- Join relevant professional groups or associations to find opportunities and build relationships.
- Stay active and engaged in your network by sharing updates about your job search and industry trends.
Strengthening your skills
To prepare to reenter the job market after parenting, it's important to focus on strengthening your skills. Here are some ways you can do that:
- Take online classes or enroll in certification programs related to your field or industry. This will help you stay updated with the latest trends and enhance your knowledge.
- Attend networking events and connect with professionals in your desired field. Networking can help you learn about job opportunities and gain insights into the industry.
- Seek volunteer roles or freelance work that align with your professional interests. This will not only allow you to gain hands-on experience but also demonstrate your commitment to continuous learning.
- Consider consulting or coaching opportunities where you can leverage your expertise and support others in their career development.
- Invest time in personal and professional development through reading books, listening to podcasts, or attending webinars that are relevant to your career goals.
Additional Advice for Parents Re-entering the Workforce
Parents re-entering the workforce after a career break may face some unique challenges, but with the right guidance and mindset, they can navigate this transition successfully. Here are some additional advice for parents returning to work:.
- Emphasize your transferrable skills: Take stock of the skills you have developed during your time away from work, such as multitasking, problem-solving, and communication. Highlight these skills on your resume and in job interviews to show potential employers how valuable you can be.
- Update your professional profile: Make sure your online presence accurately reflects who you are professionally. Update your LinkedIn profile and other career platforms to showcase any recent certifications or volunteer roles you've taken on during your break.
- Consider part-time or flexible options: If full-time employment is not feasible at the moment due to childcare responsibilities or other family commitments, explore part-time or flexible job opportunities that align with your interests and skillset.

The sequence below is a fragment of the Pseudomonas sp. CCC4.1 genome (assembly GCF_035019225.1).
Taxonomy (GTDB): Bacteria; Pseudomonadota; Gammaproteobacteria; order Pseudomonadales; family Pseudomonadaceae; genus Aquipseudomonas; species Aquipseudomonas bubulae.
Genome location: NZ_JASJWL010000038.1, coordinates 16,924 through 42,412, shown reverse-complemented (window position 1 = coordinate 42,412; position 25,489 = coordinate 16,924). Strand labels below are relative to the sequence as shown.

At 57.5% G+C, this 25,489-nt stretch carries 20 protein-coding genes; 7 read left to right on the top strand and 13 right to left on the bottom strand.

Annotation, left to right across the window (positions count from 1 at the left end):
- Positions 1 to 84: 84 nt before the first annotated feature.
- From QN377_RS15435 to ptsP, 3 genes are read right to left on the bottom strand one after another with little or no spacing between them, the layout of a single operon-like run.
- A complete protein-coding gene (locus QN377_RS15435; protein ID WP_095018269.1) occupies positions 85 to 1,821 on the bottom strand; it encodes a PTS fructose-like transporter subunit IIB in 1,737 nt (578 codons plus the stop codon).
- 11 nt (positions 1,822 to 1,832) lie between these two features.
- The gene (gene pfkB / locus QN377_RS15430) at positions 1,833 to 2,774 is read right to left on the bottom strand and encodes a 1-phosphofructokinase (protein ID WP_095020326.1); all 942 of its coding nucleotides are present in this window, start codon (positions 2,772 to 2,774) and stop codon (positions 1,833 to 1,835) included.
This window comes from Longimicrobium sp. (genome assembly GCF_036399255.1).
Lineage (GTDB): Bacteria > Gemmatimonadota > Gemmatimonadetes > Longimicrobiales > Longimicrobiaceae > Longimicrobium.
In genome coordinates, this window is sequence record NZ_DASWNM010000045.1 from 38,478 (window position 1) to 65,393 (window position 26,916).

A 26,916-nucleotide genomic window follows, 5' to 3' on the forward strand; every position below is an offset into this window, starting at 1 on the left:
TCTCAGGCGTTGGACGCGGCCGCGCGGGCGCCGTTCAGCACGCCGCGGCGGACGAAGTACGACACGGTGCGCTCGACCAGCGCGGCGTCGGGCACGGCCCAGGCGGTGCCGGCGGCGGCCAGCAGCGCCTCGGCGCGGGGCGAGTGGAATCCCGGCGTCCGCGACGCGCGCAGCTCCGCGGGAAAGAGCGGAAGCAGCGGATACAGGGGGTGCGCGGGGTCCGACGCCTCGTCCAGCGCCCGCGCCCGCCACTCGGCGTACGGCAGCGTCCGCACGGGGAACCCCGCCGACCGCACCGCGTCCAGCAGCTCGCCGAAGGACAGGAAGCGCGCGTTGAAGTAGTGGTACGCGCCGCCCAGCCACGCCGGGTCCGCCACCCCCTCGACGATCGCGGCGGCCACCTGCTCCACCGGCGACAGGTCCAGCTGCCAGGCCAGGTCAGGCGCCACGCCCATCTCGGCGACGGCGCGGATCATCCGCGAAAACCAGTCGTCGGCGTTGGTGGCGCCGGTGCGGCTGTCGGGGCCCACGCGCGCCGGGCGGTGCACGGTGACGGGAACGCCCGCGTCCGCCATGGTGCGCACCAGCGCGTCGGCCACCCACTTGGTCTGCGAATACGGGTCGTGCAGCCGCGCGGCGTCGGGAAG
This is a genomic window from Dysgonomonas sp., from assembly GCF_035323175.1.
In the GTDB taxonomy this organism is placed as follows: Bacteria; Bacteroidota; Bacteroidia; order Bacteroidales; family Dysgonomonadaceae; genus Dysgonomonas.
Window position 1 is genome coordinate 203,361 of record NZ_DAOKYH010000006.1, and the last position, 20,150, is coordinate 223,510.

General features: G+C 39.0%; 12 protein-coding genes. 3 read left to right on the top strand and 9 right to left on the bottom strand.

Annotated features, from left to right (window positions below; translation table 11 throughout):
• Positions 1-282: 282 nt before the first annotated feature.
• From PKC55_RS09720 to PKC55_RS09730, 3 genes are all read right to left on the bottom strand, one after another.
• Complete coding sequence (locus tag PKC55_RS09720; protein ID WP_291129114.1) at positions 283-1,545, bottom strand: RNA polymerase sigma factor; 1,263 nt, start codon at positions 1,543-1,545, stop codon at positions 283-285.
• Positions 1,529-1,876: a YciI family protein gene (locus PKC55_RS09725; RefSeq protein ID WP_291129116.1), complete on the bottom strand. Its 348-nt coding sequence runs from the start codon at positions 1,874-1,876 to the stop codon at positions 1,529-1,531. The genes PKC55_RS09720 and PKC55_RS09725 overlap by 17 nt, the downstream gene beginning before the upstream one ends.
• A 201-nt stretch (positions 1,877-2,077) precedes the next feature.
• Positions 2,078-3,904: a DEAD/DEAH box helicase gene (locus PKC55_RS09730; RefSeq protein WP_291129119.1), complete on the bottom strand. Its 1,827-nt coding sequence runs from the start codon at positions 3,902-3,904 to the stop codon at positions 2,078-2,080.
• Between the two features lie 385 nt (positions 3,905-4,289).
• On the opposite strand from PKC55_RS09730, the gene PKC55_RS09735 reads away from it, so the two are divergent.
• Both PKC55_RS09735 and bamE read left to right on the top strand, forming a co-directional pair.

- Seek support from a career coach: Working with a career coach can provide valuable guidance and help boost confidence as you navigate the job market again. Coaches trained in co-active methods like those offered by Coaches Training Institute (CTI) or Katrina Georgiou Coaching can provide customized strategies tailored to your specific needs.
- Leverage networking connections: Reach out to former colleagues, friends, and acquaintances who may be able to offer guidance or refer you for job openings within their network. Networking events and online communities focused on professionals in similar situations can also provide valuable resources.
- Stay up-to-date with industry knowledge: Take advantage of online courses or certification programs that allow you to gain new skills or refresh existing ones related to your desired field of work. This demonstrates commitment to ongoing professional development.
- Self-care remains important: Remember that taking care of yourself is crucial throughout this process – mentally, emotionally, and physically - ensuring a healthy work-life balance will contribute positively towards both personal well-being and professional success.
By following these additional tips, parents re-entering the workforce can feel more confident and prepared for their job search. With determination, perseverance, and a focus on showcasing their valuable skills, they can successfully transition back into fulfilling work roles.
In conclusion, addressing resume gaps due to parenting is about owning your experience and acknowledging that you're not alone. Emphasize the skills and knowledge you gained during that time, organize your resume to highlight relevant experience, and confidently discuss the gap in cover letters and job interviews.
Remember that employers understand the challenges parents face, so focus on showcasing your qualifications, passion, and readiness to reenter the workforce. With a strong strategy in place, you can successfully navigate this transition and land your desired job opportunity.
Related Topics: You may also be interested in learning about preparing to return to work after parental leave, tips for staying productive at work as a new parent and balancing work and family tips for working parents.
I have been helping people build remote careers for over 20 years, so they can enjoy the same location and financial freedom that I do.
After graduating from the London University of the Arts, I worked as a journalist, then become a direct-response marketer. Launching my first online business in 2000 allowed me and my family to relocate to the other side of the planet to live a better life. I was one of the first digital nomads and still love the lifestyle that remote working allows me.
I'm now an ambassador for the concept of remote working. I help people build online careers, follow their passions and live the lifestyle of their dreams.